U.S. Geothermal, Inc. (HTM: NYSE AMEX, GTH: TSX) is using isobutene as the binary fluid in a 7 MW demonstration plant at its Raft River project in southern Idaho. There are already at least a dozen binary cycle type geothermal power plants in the U.S., but USG expects its Raft River project to be the first commercial scale power plant. USG claims the geothermal reservoir on which Raft River sits is capable of producing up to 110 MW of power.

Expect to hear more about binary cycle power plants in the geothermal discussion. A review of geothermal sources in the U.S. alone suggests that geothermal power need not be confined to the Rocky Mountain region. Significant geothermal resources are available throughout the U.S. at temperatures below 200 degrees Fahrenheit. The binary cycle technology along with advances in drilling techniques and equipment may make it possible for developers to branch out from the usual geographies in mountain regions.

Since US Geothermal has yet to produce profit, the merit of a stake in HTM shares is largely a play on management’s ability to execute. Two years ago USG bought the San Emidio binary cycle plant in Nevada. While the plant has a modest 3.6 MW net capacity, the operating experience may put U.S. NV Energy (NVE: NYSE) is locked into a power purchase agreement through 2017. This operating experience along with adding the Raft River notch to its belt could put USG into a good position to lead development of geothermal power at those relatively lower temperature sites.

U.S. Geothermal filed a shelf registration statement with the SEC earlier this week to sell up to $50 million in equity securities. If executed, the capital raise would be used for working capital, capital expenditures and/or acquisitions. A pay down of debt is also possible, although that will be require only about $6.7 million, the total debt at the end of September 2010. Even though San Emidio generates approximately $2.6 million in revenue per year, USG still operates at a loss and is burning an estimated $3.4 million per year in cash. Cash at the end of September 2010 was $10.8 million, suggesting that the company has sufficient resources to support operations for three years, all else being equal, but not enough to make opportunistic acquisitions or invest in a significant new project.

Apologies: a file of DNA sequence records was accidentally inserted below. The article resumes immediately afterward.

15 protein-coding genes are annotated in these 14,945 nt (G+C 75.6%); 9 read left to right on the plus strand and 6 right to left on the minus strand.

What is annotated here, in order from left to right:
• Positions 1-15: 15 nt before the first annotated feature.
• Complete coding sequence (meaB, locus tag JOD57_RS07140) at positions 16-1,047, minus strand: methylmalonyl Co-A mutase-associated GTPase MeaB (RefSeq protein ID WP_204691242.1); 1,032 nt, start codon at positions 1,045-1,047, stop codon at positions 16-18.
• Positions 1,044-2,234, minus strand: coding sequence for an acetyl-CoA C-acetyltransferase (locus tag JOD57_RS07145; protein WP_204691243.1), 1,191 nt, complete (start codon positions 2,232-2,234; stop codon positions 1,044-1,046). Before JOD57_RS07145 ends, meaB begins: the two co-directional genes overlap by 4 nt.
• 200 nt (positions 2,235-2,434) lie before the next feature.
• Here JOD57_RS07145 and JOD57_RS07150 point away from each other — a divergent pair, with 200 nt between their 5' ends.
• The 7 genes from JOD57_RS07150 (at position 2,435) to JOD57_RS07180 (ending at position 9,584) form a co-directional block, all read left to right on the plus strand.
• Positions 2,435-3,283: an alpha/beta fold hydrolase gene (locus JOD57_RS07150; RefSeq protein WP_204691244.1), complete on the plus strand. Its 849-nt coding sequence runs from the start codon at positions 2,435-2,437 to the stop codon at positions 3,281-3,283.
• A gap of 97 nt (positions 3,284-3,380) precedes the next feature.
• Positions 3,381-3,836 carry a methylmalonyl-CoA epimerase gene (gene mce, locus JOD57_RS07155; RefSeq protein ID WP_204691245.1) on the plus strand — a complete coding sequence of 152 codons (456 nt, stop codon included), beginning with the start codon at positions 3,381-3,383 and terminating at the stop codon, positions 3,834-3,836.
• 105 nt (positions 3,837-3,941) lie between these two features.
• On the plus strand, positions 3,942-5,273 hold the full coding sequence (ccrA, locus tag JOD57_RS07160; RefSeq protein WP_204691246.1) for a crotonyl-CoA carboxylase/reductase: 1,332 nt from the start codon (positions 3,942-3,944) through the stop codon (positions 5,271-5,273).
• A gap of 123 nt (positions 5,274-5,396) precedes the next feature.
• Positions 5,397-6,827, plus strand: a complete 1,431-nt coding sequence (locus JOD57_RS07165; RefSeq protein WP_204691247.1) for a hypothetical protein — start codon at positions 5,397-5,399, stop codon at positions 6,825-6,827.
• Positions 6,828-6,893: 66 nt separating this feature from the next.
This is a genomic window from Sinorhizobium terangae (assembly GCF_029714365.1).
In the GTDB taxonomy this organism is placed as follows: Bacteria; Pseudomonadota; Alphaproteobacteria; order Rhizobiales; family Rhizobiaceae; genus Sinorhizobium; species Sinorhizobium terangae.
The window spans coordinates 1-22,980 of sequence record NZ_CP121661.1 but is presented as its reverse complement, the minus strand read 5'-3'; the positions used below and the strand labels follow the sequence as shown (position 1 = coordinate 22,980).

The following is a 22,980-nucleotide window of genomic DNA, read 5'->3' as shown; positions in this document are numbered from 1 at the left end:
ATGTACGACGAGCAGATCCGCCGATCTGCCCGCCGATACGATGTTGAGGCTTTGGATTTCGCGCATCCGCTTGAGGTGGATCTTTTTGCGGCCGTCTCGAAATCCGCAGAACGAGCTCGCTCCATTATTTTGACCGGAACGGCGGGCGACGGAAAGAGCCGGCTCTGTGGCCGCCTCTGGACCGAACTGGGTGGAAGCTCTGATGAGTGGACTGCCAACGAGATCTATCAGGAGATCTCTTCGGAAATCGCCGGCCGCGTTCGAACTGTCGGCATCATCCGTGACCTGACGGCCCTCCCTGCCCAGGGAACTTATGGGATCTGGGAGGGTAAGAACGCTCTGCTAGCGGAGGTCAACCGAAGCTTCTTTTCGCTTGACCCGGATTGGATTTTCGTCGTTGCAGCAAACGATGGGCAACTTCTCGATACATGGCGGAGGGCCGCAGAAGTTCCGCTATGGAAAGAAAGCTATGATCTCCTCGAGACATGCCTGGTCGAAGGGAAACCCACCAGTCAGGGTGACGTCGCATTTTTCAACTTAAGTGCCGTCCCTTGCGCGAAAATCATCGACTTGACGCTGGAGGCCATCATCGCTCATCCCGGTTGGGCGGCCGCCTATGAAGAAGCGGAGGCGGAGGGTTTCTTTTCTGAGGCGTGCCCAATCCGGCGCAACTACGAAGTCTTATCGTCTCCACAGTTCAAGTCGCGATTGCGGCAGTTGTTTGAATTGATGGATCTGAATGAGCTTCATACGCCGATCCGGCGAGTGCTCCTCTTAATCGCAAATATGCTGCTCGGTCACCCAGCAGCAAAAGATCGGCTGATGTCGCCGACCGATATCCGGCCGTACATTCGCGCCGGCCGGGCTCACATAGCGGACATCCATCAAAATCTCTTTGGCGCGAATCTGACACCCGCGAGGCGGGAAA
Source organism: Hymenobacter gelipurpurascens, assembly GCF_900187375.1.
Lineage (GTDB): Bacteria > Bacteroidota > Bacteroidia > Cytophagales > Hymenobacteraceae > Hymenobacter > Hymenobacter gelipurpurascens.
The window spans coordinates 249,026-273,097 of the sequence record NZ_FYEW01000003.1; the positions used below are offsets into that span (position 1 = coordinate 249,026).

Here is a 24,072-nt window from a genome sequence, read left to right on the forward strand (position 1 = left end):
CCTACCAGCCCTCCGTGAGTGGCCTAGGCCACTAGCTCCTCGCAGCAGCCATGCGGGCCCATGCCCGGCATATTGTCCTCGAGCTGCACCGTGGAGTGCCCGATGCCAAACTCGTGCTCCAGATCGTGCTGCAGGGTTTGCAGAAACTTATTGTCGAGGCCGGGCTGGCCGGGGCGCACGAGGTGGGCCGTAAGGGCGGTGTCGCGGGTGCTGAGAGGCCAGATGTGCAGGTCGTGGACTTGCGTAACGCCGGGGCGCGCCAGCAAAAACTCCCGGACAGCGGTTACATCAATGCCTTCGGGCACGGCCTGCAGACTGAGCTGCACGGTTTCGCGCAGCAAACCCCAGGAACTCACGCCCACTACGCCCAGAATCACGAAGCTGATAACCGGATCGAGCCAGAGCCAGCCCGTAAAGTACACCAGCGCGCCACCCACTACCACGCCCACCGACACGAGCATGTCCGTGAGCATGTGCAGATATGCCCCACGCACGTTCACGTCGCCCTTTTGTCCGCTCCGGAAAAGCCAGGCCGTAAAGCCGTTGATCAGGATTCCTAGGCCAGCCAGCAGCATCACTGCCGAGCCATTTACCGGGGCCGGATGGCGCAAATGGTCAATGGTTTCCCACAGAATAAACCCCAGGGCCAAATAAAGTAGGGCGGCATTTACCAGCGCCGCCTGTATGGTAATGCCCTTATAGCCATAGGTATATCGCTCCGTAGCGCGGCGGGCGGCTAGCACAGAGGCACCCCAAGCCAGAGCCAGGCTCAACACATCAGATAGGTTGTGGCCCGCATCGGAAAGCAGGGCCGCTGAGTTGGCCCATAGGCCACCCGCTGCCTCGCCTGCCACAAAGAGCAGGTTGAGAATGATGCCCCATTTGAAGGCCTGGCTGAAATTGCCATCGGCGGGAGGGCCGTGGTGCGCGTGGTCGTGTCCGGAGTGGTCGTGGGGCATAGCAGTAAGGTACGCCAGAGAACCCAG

Neither the author of the Small Cap Strategist web log, Crystal Equity Research nor its affiliates have a beneficial interest in the companies mentioned herein. CPN and USG are included in the Geothermal Group of Crystal Equity Research’s Earth, Wind and Fire Index. While Chevron is a major player in the geothermal industry, its valuation is only tangentially impacted by its geothermal interests. Thus we do not include CVX in this group.